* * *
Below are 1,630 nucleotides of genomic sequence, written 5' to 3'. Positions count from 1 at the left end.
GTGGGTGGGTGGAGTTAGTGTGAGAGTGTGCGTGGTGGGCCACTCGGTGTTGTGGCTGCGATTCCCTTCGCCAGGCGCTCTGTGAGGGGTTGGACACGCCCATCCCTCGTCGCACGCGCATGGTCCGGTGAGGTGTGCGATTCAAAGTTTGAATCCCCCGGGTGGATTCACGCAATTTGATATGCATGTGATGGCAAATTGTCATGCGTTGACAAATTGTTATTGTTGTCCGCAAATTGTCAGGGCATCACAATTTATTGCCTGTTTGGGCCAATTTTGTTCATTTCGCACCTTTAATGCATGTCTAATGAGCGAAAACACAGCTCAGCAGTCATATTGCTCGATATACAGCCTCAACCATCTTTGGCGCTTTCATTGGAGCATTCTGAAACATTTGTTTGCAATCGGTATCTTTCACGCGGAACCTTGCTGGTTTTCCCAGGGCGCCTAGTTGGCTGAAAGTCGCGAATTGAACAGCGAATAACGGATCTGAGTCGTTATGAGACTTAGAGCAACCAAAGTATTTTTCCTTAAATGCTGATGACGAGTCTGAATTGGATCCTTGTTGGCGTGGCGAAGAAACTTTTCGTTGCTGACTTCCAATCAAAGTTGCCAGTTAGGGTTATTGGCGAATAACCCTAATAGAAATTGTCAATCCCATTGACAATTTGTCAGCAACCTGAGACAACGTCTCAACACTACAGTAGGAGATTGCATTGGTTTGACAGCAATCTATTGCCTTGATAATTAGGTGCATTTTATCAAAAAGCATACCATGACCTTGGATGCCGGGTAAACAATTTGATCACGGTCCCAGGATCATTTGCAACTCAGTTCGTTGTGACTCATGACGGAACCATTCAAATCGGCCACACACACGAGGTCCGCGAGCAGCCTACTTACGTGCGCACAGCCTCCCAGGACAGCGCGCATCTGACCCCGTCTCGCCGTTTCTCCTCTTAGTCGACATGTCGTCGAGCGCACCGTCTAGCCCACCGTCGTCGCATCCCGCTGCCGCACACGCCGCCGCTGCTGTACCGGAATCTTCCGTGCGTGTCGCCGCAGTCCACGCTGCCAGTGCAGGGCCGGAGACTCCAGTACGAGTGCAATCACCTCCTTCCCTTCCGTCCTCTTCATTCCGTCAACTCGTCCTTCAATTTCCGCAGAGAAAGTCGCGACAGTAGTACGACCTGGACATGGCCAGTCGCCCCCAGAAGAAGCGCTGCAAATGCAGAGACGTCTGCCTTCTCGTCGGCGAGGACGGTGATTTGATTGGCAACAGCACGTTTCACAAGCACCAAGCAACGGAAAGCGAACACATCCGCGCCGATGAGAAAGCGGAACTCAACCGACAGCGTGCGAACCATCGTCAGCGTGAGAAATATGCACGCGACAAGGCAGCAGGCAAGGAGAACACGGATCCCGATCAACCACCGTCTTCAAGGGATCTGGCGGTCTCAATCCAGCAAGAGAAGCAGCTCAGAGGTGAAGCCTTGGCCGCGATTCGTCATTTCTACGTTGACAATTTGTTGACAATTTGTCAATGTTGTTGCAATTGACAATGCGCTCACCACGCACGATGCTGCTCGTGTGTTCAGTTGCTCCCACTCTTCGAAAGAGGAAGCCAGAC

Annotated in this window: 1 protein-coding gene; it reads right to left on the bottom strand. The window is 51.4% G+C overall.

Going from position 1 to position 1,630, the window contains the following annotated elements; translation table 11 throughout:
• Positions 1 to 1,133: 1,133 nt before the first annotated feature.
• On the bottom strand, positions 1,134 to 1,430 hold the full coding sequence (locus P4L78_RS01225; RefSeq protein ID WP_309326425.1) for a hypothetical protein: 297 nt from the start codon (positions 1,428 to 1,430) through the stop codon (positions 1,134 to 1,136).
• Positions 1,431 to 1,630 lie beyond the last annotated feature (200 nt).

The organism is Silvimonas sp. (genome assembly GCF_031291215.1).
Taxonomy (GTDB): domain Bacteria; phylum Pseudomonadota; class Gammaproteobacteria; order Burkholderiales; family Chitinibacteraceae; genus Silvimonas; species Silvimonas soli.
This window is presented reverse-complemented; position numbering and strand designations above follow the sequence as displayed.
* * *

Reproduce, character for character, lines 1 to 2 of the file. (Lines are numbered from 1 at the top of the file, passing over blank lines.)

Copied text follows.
Below are 1,630 nucleotides of genomic sequence, written 5' to 3'. Positions count from 1 at the left end.
GTGGGTGGGTGGAGTTAGTGTGAGAGTGTGCGTGGTGGGCCACTCGGTGTTGTGGCTGCGATTCCCTTCGCCAGGCGCTCTGTGAGGGGTTGGACACGCCCATCCCTCGTCGCACGCGCATGGTCCGGTGAGGTGTGCGATTCAAAGTTTGAATCCCCCGGGTGGATTCACGCAATTTGATATGCATGTGATGGCAAATTGTCATGCGTTGACAAATTGTTATTGTTGTCCGCAAATTGTCAGGGCATCACAATTTATTGCCTGTTTGGGCCAATTTTGTTCATTTCGCACCTTTAATGCATGTCTAATGAGCGAAAACACAGCTCAGCAGTCATATTGCTCGATATACAGCCTCAACCATCTTTGGCGCTTTCATTGGAGCATTCTGAAACATTTGTTTGCAATCGGTATCTTTCACGCGGAACCTTGCTGGTTTTCCCAGGGCGCCTAGTTGGCTGAAAGTCGCGAATTGAACAGCGAATAACGGATCTGAGTCGTTATGAGACTTAGAGCAACCAAAGTATTTTTCCTTAAATGCTGATGACGAGTCTGAATTGGATCCTTGTTGGCGTGGCGAAGAAACTTTTCGTTGCTGACTTCCAATCAAAGTTGCCAGTTAGGGTTATTGGCGAATAACCCTAATAGAAATTGTCAATCCCATTGACAATTTGTCAGCAACCTGAGACAACGTCTCAACACTACAGTAGGAGATTGCATTGGTTTGACAGCAATCTATTGCCTTGATAATTAGGTGCATTTTATCAAAAAGCATACCATGACCTTGGATGCCGGGTAAACAATTTGATCACGGTCCCAGGATCATTTGCAACTCAGTTCGTTGTGACTCATGACGGAACCATTCAAATCGGCCACACACACGAGGTCCGCGAGCAGCCTACTTACGTGCGCACAGCCTCCCAGGACAGCGCGCATCTGACCCCGTCTCGCCGTTTCTCCTCTTAGTCGACATGTCGTCGAGCGCACCGTCTAGCCCACCGTCGTCGCATCCCGCTGCCGCACACGCCGCCGCTGCTGTACCGGAATCTTCCGTGCGTGTCGCCGCAGTCCACGCTGCCAGTGCAGGGCCGGAGACTCCAGTACGAGTGCAATCACCTCCTTCCCTTCCGTCCTCTTCATTCCGTCAACTCGTCCTTCAATTTCCGCAGAGAAAGTCGCGACAGTAGTACGACCTGGACATGGCCAGTCGCCCCCAGAAGAAGCGCTGCAAATGCAGAGACGTCTGCCTTCTCGTCGGCGAGGACGGTGATTTGATTGGCAACAGCACGTTTCACAAGCACCAAGCAACGGAAAGCGAACACATCCGCGCCGATGAGAAAGCGGAACTCAACCGACAGCGTGCGAACCATCGTCAGCGTGAGAAATATGCACGCGACAAGGCAGCAGGCAAGGAGAACACGGATCCCGATCAACCACCGTCTTCAAGGGATCTGGCGGTCTCAATCCAGCAAGAGAAGCAGCTCAGAGGTGAAGCCTTGGCCGCGATTCGTCATTTCTACGTTGACAATTTGTTGACAATTTGTCAATGTTGTTGCAATTGACAATGCGCTCACCACGCACGATGCTGCTCGTGTGTTCAGTTGCTCCCACTCTTCGAAAGAGGAAGCCAGAC